How Does A Shark Brain Work And What Does It Look Like?

Shark Brain

Sharks have been perpetuated as mindless eating machines for decades. Scientists have substantially underestimated the neural potential of sharks and limited their brains within the circle of simplicity and relatively assumed it insignificant. But sharks are very dexterous in adapting to environmental changes and play a great role in variations followed by evolution.

Interestingly, the neural anatomy of a shark is greatly based on its habitat or lifestyle rather than its genetic make-up. Depending upon the species, the brain of a shark varies in size to a great extent. Surprisingly, some very enormous and complex species of sharks have the tiniest brain, while the small and less complicated species are found to have brains as huge as their entire body.

Neuro-Anatomy of Shark

Mostly, the shark’s brain is Y-shaped and made up of billions of neurons. Sharks that prefer to live peacefully and are not ruthless predators have smaller brains as compared to those who are stealthy hunters. The shark’s brain is composed of different regions. Let’s have a look at the shark’s neuroanatomy.

Different Regions of Shark’s Brain

Just like a human brain, the shark also has 3 regions of the brain, which are the Forebrain, Midbrain, and Hindbrain, which in addition consists of several specialized regions as well.

1: Forebrain

The forebrain is the main part of the brain which controls all voluntary activities and is known as the center of conscious activities. The largest and most important part of the forebrain is the cerebrum which is further divided into 2 cerebral hemispheres. This region is wholly responsible for storing memories and learning purposes. The forebrain also contains a few other important organs, which include the hypothalamus and pituitary gland.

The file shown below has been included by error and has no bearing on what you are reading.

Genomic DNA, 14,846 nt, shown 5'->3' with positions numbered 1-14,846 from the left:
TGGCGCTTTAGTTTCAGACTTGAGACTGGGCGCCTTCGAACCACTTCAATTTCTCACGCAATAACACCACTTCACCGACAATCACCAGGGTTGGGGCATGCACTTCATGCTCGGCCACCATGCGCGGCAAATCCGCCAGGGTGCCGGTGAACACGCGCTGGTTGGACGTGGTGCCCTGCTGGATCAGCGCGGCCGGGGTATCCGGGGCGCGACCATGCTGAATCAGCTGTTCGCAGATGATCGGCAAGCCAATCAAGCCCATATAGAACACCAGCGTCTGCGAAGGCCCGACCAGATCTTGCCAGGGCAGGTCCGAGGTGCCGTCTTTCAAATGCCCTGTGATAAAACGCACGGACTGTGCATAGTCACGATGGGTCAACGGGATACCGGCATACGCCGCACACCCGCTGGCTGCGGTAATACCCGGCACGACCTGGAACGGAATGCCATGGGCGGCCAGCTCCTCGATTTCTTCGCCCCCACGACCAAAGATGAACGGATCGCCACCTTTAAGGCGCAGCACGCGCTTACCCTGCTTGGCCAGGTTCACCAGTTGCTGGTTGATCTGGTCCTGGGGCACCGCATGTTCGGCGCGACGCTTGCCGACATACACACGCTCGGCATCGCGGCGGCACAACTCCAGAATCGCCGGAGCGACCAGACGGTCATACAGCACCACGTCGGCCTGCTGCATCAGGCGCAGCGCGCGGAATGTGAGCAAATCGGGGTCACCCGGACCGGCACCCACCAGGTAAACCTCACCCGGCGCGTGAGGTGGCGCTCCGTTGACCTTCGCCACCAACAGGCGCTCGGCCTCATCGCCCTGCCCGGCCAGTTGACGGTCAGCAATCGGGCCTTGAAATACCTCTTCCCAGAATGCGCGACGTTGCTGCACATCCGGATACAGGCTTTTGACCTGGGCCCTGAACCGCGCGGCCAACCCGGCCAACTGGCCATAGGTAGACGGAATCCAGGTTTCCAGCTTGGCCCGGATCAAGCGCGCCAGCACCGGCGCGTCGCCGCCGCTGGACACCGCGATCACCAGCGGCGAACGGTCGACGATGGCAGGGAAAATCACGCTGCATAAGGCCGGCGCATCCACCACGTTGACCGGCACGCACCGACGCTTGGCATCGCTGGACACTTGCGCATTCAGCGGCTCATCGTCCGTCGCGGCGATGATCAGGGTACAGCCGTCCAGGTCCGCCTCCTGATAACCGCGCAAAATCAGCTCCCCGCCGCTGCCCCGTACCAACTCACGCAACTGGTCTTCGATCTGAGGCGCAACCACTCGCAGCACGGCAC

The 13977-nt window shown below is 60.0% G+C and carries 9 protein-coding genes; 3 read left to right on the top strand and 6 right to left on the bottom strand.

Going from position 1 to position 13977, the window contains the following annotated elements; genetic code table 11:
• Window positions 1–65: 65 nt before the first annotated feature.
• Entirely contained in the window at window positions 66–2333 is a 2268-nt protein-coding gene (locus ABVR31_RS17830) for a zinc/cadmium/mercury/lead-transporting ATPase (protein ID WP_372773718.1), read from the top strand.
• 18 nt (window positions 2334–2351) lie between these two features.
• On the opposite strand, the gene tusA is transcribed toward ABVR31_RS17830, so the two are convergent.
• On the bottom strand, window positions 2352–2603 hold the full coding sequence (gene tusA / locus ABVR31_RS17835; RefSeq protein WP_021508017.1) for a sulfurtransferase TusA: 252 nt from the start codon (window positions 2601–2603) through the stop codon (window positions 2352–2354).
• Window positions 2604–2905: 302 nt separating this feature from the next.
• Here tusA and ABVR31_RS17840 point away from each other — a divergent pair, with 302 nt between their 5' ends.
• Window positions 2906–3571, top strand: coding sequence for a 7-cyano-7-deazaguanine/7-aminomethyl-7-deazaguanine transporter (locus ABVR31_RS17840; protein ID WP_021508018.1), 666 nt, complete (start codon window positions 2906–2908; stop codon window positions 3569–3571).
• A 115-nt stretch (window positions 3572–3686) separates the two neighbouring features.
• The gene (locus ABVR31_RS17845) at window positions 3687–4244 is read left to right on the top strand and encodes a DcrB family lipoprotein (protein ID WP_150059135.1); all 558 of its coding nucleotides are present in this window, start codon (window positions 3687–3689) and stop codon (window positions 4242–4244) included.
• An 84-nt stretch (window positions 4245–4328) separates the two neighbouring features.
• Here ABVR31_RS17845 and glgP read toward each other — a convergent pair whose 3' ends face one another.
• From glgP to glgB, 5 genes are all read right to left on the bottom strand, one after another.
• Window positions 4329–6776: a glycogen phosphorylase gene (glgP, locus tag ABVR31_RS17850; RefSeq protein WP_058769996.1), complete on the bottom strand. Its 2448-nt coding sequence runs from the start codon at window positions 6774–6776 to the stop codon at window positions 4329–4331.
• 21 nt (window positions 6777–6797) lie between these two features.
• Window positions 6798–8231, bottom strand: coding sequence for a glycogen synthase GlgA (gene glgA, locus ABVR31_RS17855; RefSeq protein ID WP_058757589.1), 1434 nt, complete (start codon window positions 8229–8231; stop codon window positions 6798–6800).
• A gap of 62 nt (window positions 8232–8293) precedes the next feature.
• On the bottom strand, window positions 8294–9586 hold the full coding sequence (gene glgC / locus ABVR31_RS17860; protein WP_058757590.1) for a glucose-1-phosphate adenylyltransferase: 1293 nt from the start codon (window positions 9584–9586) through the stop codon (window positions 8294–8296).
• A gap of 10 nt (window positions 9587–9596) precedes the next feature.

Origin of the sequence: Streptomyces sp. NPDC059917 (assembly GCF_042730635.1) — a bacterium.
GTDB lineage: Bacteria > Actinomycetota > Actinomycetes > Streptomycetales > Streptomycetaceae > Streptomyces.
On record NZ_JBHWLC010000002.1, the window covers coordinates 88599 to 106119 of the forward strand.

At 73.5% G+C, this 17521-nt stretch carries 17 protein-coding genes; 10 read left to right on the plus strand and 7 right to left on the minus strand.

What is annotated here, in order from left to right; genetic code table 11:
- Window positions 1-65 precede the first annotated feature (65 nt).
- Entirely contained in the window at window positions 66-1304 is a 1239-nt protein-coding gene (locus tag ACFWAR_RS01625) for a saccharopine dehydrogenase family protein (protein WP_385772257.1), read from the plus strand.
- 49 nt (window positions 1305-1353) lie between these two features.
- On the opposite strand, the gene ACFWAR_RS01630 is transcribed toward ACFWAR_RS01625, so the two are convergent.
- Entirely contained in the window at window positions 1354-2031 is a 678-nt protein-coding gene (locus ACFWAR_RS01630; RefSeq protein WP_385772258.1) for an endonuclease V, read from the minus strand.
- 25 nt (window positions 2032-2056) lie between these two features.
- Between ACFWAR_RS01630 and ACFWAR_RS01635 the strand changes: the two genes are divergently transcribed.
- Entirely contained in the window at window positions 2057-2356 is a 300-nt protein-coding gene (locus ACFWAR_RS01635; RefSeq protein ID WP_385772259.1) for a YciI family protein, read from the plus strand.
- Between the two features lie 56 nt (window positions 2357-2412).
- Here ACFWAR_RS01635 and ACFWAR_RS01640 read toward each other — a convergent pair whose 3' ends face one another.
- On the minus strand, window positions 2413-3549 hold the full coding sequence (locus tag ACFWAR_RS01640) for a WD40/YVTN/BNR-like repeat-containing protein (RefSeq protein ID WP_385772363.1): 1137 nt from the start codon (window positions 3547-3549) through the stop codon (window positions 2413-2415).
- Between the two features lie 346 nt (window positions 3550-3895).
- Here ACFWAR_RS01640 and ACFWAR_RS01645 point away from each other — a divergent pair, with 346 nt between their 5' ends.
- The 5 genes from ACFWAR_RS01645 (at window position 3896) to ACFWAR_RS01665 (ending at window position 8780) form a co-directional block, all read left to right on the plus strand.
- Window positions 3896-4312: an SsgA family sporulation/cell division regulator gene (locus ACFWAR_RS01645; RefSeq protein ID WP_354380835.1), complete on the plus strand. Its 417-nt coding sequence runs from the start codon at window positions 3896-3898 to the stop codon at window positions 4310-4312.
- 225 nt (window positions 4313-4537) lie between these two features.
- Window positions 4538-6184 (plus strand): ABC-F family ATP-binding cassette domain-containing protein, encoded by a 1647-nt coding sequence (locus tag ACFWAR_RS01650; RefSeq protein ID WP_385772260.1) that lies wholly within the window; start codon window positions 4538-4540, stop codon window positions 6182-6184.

2: Hypothalamus

Hypothalamus is important in regulating many functions essential to the survival of sharks. It releases many chemical stimulators called hormones that control the regulation of heartbeat, respiration, metabolism, thermoregulation, osmoregulation, food intake, digestion, and even biting.

3: Pituitary Gland

On the other side, the hypothalamus also governs the pituitary gland. The pituitary gland also releases a wide range of hormones that work almost on every part of the shark’s body. It maintains homeostasis, blood pressure, metabolism, blood sugar levels, growth, the well-being of kidneys, calcium levels, estrogen, progesterone, testosterone levels, uterine contractions, ovulation, and a lot more.

4: Midbrain

Midbrain is relatively small and has been created for visual output. There is a prominent protrusion in the midbrain which contains the optic lobes responsible for vision.

5: Hindbrain

The hindbrain is the most important part because it regulates almost all involuntary activities. The hindbrain can be classified into Cerebellum, Brainstem, and it also contains a brain center known as the amygdaloid nucleus, which is responsible for spontaneous fight and flight conditions.

6: Cerebellum

The cerebellum is a relatively very large and well-developed part of the brain of a shark. Along with this, it is highly convoluted, making it a very complex part of the brain. It is present anteriorly to the brainstem. The cerebellum is mainly responsible for muscular coordination and control. It is more developed in those sharks, which are very swift hunters, than those who prefer to live peacefully. It is because of the cerebellum the shark proficiently maintains its buoyancy.